Pullin’ Through

Pullin' Through

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ABOUT VOSS & OSBORNE

When Voss and Osborne’s first album Get to the Heart came out, it was, to many observers, what someone once called “an enigma wrapped in a mystery” (or “a mystery wrapped in an enigma”; I forget which). The two knowing but guileless faces that peered out at us from the album cover were warning enough that what was on the disc itself was not merely out of the ordinary, but somehow altogether outside of our previous experience. Through a wildly assorted group of old and new songs, a set of attitudes was expressed that didn’t come out in black and white, that didn’t shy away from ambiguities. The odd thing is that had Voss and Osborne been Europeans, there would have been little question about defining who they are: they would be great stars of the music hall. But they are Americans and we are in America, and they have asked me to write these few words so there will be no mystery the second time.

The truth of the matter is that Jane Voss & Hoyle Osborne are each one-hundred-and-twenty-six years old.  Though native born, they are both immigrants from the mid-West.  They both, independently and from opposite sides of the river, watched jazz come up the Mississippi and spread like some creeping perennial.  They went into the cotton fields and collected blues and went to the expositions and collected souvenirs.  They were in and out of vaudeville, burlesque, and the old Broadway musical theater, as well as up in Harlem, lost in Austin and, presumably, juiced in Houston.  They were folk of the folk movement and libs of the lib movement.  Through it all, they maintained their youthful appearances by eating apple pie, loving mom, and saluting the flag.

Naturally a background like this has influenced their performing style.  Hoyle Osborne, quite logically, is at home in the ragtime and barrelhouse piano styles of his youth as in the jazz and pop of his middle years and the rock and folk-influenced country of his maturity.  For Jane Voss, reliving the Columbian Exposition or the San Francisco flower child movement is as simple a matter as laying out the next nasty letter she will write to the Times on nuclear disarmament or women’s liberation.  Being around for so long, though, and their total recall of past and present, has giving Voss & Osborne a somewhat whimsical view of the whole.  Songs reflect their time, but some of them also have the potential for kidding the pants off it.  Voss’s meandering accent and expressive little vocal nuances bring out things in the songs that may always have been there, but we were all too busy to notice them before.  Needless to say, Voss & Osborne don’t sound like anybody else.  Really good performers never do, and they are really good performers.  I hope this clears up the mystery.  If you and I listen to them long enough, we may even begin to understand our world a little better.

— James Goodfriend,  Music Editor (ret.), Stereo Review

In My Girlish Days — Country blues goes to the big city, much as Minnie “Kid” Douglas herself once did. Having taken off at a tender age, she wrote this one about her adventures circa 1917 ... Nothing new about running away from home.

On the Rim of the World — A contemporary look at the life of a runaway — Berkeley, circa 1970s — a familiar scene on the streets of big cities, meccas for the hopeful young, looking for something better than life back home.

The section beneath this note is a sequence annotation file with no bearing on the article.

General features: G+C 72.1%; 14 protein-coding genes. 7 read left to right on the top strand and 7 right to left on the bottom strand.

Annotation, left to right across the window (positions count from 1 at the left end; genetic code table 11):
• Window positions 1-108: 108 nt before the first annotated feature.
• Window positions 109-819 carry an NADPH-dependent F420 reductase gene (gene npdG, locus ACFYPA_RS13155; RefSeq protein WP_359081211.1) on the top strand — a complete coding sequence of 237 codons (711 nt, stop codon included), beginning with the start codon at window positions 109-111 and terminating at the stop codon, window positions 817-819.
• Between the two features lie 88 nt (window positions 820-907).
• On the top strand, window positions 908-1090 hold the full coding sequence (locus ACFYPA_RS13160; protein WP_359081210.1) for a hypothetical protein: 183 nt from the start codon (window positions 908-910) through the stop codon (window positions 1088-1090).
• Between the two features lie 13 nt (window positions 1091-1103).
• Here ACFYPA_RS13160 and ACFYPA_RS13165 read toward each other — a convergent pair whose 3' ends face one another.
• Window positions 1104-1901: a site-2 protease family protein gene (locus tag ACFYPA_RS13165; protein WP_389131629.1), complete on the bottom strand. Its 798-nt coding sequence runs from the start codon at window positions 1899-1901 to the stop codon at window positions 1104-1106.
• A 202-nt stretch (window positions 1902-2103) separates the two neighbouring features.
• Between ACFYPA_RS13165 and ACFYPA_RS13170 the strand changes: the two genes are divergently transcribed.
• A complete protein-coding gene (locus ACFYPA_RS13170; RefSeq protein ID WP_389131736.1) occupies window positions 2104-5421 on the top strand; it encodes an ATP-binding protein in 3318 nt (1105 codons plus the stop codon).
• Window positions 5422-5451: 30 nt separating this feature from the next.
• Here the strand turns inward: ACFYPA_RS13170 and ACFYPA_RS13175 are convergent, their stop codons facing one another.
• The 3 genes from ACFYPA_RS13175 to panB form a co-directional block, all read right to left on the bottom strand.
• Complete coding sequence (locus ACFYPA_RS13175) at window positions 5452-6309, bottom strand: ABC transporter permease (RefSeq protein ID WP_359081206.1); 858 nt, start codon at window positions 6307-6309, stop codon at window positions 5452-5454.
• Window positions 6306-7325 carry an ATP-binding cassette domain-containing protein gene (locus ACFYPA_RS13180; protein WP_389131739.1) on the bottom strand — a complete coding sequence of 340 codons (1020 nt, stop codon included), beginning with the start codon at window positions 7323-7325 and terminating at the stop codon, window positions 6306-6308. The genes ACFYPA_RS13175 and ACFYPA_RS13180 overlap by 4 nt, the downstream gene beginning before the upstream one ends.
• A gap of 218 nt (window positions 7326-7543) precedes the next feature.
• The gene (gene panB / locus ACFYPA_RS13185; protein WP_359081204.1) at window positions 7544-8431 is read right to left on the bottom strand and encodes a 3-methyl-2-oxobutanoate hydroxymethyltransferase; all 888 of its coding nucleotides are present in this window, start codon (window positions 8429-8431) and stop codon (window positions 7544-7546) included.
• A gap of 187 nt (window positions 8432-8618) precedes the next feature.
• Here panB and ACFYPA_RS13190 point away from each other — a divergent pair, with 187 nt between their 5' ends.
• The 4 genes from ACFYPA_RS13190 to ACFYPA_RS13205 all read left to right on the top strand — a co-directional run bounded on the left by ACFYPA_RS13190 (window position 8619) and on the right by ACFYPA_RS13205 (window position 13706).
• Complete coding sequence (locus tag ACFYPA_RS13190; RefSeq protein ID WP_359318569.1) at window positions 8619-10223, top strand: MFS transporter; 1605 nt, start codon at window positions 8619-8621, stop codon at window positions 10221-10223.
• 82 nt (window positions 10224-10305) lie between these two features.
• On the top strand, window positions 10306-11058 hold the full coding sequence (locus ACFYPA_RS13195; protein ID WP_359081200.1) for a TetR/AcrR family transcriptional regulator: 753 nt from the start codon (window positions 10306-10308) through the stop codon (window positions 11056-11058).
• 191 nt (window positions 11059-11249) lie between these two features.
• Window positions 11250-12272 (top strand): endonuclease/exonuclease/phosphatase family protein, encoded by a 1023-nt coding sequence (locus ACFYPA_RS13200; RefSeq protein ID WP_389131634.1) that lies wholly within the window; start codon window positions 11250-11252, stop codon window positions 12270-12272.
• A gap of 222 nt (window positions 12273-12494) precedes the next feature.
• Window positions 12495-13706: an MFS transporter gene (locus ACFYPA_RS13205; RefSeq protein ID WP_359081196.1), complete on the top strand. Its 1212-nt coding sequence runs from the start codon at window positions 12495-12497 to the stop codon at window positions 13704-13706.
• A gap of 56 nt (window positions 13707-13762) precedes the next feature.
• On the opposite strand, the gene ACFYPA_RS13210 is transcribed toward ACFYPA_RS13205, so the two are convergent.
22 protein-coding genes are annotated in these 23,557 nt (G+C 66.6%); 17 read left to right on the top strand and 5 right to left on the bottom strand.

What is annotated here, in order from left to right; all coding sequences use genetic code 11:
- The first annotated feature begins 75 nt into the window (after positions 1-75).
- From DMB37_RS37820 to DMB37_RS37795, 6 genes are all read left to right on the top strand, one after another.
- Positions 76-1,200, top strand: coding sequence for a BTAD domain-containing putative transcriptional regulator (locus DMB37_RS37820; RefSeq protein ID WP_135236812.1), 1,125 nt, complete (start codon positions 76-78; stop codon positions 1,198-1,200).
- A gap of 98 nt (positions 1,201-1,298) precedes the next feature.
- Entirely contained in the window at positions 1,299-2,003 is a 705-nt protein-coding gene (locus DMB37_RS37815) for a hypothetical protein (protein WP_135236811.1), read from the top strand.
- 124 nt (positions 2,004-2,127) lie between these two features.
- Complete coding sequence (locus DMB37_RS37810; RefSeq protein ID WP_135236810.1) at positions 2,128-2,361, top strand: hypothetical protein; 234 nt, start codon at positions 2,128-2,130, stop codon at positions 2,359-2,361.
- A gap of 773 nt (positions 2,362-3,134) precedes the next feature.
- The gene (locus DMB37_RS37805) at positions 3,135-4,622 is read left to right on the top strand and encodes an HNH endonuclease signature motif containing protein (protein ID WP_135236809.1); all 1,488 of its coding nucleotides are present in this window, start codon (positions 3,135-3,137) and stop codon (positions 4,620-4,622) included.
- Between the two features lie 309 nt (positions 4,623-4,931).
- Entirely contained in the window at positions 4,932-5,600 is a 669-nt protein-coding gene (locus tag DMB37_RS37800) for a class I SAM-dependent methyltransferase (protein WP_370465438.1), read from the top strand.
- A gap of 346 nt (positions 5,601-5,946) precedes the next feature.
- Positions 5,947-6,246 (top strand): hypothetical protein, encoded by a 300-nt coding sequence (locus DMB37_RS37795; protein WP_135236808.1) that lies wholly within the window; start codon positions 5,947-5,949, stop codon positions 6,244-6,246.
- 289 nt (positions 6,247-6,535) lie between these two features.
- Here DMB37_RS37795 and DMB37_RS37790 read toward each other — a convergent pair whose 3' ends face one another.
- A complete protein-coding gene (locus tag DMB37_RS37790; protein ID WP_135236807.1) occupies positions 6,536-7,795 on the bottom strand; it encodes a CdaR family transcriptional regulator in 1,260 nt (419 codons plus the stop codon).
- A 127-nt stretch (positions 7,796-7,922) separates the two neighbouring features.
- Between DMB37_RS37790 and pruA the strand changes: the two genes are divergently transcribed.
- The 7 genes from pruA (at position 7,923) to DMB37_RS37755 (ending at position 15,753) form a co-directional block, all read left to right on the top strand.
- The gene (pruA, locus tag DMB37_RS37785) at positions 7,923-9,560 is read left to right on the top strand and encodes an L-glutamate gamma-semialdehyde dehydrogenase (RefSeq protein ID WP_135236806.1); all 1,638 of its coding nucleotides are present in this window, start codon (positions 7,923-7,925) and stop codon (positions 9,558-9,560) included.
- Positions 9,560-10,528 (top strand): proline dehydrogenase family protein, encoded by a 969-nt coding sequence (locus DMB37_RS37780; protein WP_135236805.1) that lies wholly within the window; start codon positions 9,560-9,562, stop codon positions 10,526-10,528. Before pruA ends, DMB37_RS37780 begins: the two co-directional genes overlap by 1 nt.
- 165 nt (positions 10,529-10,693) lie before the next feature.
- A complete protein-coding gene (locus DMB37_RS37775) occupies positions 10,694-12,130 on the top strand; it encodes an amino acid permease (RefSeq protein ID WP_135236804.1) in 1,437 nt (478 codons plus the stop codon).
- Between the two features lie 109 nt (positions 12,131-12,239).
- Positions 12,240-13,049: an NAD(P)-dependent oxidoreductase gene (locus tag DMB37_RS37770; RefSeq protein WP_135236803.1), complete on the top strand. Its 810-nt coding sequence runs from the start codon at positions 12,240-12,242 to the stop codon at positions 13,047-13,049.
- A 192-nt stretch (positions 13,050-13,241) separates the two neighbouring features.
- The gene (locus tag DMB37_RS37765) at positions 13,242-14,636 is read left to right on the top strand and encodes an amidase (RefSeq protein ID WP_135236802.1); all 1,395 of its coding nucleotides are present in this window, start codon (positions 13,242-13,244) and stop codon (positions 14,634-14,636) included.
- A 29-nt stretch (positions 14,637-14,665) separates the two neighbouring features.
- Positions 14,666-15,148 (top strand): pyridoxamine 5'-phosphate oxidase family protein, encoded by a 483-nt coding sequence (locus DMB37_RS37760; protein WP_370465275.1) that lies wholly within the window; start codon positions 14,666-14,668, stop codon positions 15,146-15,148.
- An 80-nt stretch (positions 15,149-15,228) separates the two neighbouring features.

The Good-for-Nothin’ Blues — A song of exasperation — the sort brought on by nagging unemployment and frequent-but-futile forays into the job market.

When It’s All Goin’ Out (And Nothin’ Comin’ In) — A few well-chosen words on a subject that demands everyone’s attention, something we all have to live with — or live without, as the case may be. Bert Williams sang this one 80 years before us, but his observations are still, shall we say, au courant.

Skylab Scuttle — A pianistic fantasy complete with a lopsided waltz commemorating the ill-starred flight of the craft that could open only one “wing.”

I’ve Been on the Road Too Long — Back down to earth — Jane’s own song about the mixed blessings of hitting the dusty trail.

You’re the Cream in My Coffee — A song about the basics, the real brass tacks of live, over and above the mere getting and spending — a Tin Pan Alley gem and standard, learned from the obscure vaudevillean and recording artist Emmett Miller.

So Is Your Old Lady — Ruth Etting sang this one when it was new. Another good example of a song that, though admittedly somewhat dated, has not yet (alas) gone out of date.

I’m Pulling Through — Talk about your basics. From the singing of Billie Holiday.

I Didn’t Know You Cared — Jane in her honky-tonk element.

Hot Buttered Rum — For getting through the darkest time of the year.

 — Jane Voss & Hoyle Osborne

Recording of Special Merit • Stereo Review Magazine • 1983

Jane Voss: vocals & guitar

Hoyle Osborne: piano & vocals

Jim Rothermel: soprano, alto & tenor saxophones, clarinet, recorders & harmonica

Jan Martinelli: electric bass

Jeff Myer: drums

Recorded at Bay Records Studios, Alameda, California, February 1982

Engineered by Michael Cogan

Producers: Jane Voss & Hoyle Osborne

Assistant Producer: Jim Rothermel

Photography by Armen Kachaturian

Cover design by Carla Frey

Management and supervision: Wendy Newton

CD graphics by Creative Geckos

Reissue of Green Linnet SIF 1044

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